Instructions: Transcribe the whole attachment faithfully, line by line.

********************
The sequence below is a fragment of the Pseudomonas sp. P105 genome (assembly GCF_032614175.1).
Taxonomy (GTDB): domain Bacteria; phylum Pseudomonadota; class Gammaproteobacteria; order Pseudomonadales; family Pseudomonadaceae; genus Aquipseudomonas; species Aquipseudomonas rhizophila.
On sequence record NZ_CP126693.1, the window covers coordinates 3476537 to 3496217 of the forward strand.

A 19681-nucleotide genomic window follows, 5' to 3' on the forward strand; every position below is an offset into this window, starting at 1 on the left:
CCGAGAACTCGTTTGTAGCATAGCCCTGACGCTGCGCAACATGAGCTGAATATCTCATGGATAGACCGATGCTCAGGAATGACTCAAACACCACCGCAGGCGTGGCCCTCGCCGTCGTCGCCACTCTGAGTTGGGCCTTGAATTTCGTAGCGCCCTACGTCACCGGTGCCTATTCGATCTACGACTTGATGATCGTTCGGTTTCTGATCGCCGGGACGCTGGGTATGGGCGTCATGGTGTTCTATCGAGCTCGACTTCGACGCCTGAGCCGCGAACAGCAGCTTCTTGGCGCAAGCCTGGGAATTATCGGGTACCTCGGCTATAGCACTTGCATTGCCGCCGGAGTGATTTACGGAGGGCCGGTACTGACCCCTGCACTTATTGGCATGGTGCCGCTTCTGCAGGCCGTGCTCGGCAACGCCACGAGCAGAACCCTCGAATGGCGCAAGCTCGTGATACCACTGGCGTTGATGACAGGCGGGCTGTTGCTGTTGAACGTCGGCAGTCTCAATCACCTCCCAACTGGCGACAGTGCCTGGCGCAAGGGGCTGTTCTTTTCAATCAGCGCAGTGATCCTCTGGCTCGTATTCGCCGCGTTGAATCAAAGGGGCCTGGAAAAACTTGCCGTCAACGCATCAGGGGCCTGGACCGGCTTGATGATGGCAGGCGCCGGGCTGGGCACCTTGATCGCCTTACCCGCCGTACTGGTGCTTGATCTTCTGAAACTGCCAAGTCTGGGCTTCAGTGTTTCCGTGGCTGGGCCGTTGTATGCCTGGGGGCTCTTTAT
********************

The sequence below is a fragment of the Pseudomonas sp. P105 genome (assembly GCF_032614175.1).
Taxonomy (GTDB): domain Bacteria; phylum Pseudomonadota; class Gammaproteobacteria; order Pseudomonadales; family Pseudomonadaceae; genus Aquipseudomonas; species Aquipseudomonas rhizophila.
On sequence record NZ_CP126693.1, the window covers coordinates 3476537 to 3496217 of the forward strand.

A 19681-nucleotide genomic window follows, 5' to 3' on the forward strand; every position below is an offset into this window, starting at 1 on the left:
CCGAGAACTCGTTTGTAGCATAGCCCTGACGCTGCGCAACATGAGCTGAATATCTCATGGATAGACCGATGCTCAGGAATGACTCAAACACCACCGCAGGCGTGGCCCTCGCCGTCGTCGCCACTCTGAGTTGGGCCTTGAATTTCGTAGCGCCCTACGTCACCGGTGCCTATTCGATCTACGACTTGATGATCGTTCGGTTTCTGATCGCCGGGACGCTGGGTATGGGCGTCATGGTGTTCTATCGAGCTCGACTTCGACGCCTGAGCCGCGAACAGCAGCTTCTTGGCGCAAGCCTGGGAATTATCGGGTACCTCGGCTATAGCACTTGCATTGCCGCCGGAGTGATTTACGGAGGGCCGGTACTGACCCCTGCACTTATTGGCATGGTGCCGCTTCTGCAGGCCGTGCTCGGCAACGCCACGAGCAGAACCCTCGAATGGCGCAAGCTCGTGATACCACTGGCGTTGATGACAGGCGGGCTGTTGCTGTTGAACGTCGGCAGTCTCAATCACCTCCCAACTGGCGACAGTGCCTGGCGCAAGGGGCTGTTCTTTTCAATCAGCGCAGTGATCCTCTGGCTCGTATTCGCCGCGTTGAATCAAAGGGGCCTGGAAAAACTTGCCGTCAACGCATCAGGGGCCTGGACCGGCTTGATGATGGCAGGCGCCGGGCTGGGCACCTTGATCGCCTTACCCGCCGTACTGGTGCTTGATCTTCTGAAACTGCCAAGTCTGGGCTTCAGTGTTTCCGTGGCTGGGCCGTTGTATGCCTGGGGGCTCTTTAT